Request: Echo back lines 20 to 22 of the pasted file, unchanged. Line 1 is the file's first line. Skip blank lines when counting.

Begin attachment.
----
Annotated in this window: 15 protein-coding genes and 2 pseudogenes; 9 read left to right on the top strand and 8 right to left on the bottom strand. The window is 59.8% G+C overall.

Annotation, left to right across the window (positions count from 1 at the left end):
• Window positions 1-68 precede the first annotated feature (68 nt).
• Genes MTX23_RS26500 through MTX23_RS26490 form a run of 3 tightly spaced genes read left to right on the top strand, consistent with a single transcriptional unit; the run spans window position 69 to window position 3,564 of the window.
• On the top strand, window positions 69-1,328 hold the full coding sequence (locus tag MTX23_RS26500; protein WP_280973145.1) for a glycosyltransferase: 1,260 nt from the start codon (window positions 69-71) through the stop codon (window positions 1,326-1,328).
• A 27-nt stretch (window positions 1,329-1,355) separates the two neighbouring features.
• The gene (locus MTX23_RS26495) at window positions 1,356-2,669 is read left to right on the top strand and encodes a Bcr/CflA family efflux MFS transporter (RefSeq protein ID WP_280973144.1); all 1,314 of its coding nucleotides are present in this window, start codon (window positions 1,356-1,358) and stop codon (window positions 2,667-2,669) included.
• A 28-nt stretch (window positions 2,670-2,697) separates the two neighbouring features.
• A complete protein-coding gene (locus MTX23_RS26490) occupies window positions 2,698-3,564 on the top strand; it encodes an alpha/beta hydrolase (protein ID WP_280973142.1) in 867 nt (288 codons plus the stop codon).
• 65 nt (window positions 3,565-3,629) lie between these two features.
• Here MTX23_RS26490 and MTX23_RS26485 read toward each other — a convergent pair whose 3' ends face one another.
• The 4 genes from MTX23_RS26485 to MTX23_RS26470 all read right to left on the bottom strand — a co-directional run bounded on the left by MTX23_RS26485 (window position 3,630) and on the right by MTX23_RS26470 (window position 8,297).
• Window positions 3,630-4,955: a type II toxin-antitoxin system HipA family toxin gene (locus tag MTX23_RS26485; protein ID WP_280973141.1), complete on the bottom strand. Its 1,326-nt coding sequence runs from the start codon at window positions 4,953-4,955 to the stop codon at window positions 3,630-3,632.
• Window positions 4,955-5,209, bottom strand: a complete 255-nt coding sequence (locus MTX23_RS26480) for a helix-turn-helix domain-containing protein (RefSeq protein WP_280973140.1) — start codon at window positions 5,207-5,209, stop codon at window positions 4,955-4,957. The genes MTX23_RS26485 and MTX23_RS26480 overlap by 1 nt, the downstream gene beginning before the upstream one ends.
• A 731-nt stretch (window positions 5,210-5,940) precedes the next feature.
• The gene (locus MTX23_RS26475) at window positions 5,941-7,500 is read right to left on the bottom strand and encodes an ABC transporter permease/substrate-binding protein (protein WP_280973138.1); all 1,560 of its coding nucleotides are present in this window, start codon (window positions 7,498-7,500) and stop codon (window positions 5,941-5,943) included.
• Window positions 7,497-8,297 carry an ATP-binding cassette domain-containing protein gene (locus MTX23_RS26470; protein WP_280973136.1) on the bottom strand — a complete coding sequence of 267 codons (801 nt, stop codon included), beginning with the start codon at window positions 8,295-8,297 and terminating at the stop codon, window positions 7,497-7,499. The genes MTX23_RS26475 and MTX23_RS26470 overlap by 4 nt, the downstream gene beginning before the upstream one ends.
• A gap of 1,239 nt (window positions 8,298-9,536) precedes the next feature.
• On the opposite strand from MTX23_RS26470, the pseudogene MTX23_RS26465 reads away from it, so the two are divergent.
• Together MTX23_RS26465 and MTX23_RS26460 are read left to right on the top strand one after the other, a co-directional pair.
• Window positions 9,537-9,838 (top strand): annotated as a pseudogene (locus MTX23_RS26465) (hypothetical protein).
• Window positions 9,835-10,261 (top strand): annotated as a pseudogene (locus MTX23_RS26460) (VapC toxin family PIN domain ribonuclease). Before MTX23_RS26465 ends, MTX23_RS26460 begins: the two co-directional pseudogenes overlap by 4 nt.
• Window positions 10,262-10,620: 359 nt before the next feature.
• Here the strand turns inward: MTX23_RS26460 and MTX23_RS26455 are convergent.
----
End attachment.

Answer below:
• Together MTX23_RS26465 and MTX23_RS26460 are read left to right on the top strand one after the other, a co-directional pair.
• Window positions 9,537-9,838 (top strand): annotated as a pseudogene (locus MTX23_RS26465) (hypothetical protein).
• Window positions 9,835-10,261 (top strand): annotated as a pseudogene (locus MTX23_RS26460) (VapC toxin family PIN domain ribonuclease). Before MTX23_RS26465 ends, MTX23_RS26460 begins: the two co-directional pseudogenes overlap by 4 nt.